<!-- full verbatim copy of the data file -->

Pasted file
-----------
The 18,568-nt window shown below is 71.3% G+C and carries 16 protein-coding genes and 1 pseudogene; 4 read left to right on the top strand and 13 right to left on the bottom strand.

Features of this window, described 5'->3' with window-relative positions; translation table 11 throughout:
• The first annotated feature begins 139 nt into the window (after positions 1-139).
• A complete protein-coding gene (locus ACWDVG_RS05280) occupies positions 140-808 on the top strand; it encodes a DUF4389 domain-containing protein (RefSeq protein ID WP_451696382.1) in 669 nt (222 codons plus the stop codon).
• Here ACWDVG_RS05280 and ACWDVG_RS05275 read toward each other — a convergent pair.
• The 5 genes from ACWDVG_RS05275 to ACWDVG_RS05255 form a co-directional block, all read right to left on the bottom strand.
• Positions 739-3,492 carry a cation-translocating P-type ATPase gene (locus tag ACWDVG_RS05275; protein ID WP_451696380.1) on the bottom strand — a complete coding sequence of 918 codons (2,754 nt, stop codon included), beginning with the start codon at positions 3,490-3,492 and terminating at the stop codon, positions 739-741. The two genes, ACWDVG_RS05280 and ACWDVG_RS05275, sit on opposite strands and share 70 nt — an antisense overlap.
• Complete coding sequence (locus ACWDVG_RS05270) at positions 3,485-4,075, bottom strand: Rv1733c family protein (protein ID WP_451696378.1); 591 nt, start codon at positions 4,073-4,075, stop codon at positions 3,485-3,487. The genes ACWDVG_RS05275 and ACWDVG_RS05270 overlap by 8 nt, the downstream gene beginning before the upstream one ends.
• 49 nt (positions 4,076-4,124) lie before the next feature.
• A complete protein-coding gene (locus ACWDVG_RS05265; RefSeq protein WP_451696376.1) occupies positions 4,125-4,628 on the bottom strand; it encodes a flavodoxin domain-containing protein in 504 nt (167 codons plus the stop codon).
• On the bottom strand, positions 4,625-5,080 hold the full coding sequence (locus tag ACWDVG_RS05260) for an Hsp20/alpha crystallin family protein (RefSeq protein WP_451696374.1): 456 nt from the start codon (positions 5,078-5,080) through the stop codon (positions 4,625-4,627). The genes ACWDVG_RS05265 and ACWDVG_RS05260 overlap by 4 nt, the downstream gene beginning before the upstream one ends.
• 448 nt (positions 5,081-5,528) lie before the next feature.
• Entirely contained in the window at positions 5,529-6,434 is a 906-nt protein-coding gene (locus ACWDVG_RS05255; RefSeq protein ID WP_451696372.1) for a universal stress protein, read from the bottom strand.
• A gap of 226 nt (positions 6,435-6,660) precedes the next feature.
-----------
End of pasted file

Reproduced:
The 18,568-nt window shown below is 71.3% G+C and carries 16 protein-coding genes and 1 pseudogene; 4 read left to right on the top strand and 13 right to left on the bottom strand.

Features of this window, described 5'->3' with window-relative positions; translation table 11 throughout:
• The first annotated feature begins 139 nt into the window (after positions 1-139).
• A complete protein-coding gene (locus ACWDVG_RS05280) occupies positions 140-808 on the top strand; it encodes a DUF4389 domain-containing protein (RefSeq protein ID WP_451696382.1) in 669 nt (222 codons plus the stop codon).
• Here ACWDVG_RS05280 and ACWDVG_RS05275 read toward each other — a convergent pair.
• The 5 genes from ACWDVG_RS05275 to ACWDVG_RS05255 form a co-directional block, all read right to left on the bottom strand.
• Positions 739-3,492 carry a cation-translocating P-type ATPase gene (locus tag ACWDVG_RS05275; protein ID WP_451696380.1) on the bottom strand — a complete coding sequence of 918 codons (2,754 nt, stop codon included), beginning with the start codon at positions 3,490-3,492 and terminating at the stop codon, positions 739-741. The two genes, ACWDVG_RS05280 and ACWDVG_RS05275, sit on opposite strands and share 70 nt — an antisense overlap.
• Complete coding sequence (locus ACWDVG_RS05270) at positions 3,485-4,075, bottom strand: Rv1733c family protein (protein ID WP_451696378.1); 591 nt, start codon at positions 4,073-4,075, stop codon at positions 3,485-3,487. The genes ACWDVG_RS05275 and ACWDVG_RS05270 overlap by 8 nt, the downstream gene beginning before the upstream one ends.
• 49 nt (positions 4,076-4,124) lie before the next feature.
• A complete protein-coding gene (locus ACWDVG_RS05265; RefSeq protein WP_451696376.1) occupies positions 4,125-4,628 on the bottom strand; it encodes a flavodoxin domain-containing protein in 504 nt (167 codons plus the stop codon).
• On the bottom strand, positions 4,625-5,080 hold the full coding sequence (locus tag ACWDVG_RS05260) for an Hsp20/alpha crystallin family protein (RefSeq protein WP_451696374.1): 456 nt from the start codon (positions 5,078-5,080) through the stop codon (positions 4,625-4,627). The genes ACWDVG_RS05265 and ACWDVG_RS05260 overlap by 4 nt, the downstream gene beginning before the upstream one ends.
• 448 nt (positions 5,081-5,528) lie before the next feature.
• Entirely contained in the window at positions 5,529-6,434 is a 906-nt protein-coding gene (locus ACWDVG_RS05255; RefSeq protein ID WP_451696372.1) for a universal stress protein, read from the bottom strand.
• A gap of 226 nt (positions 6,435-6,660) precedes the next feature.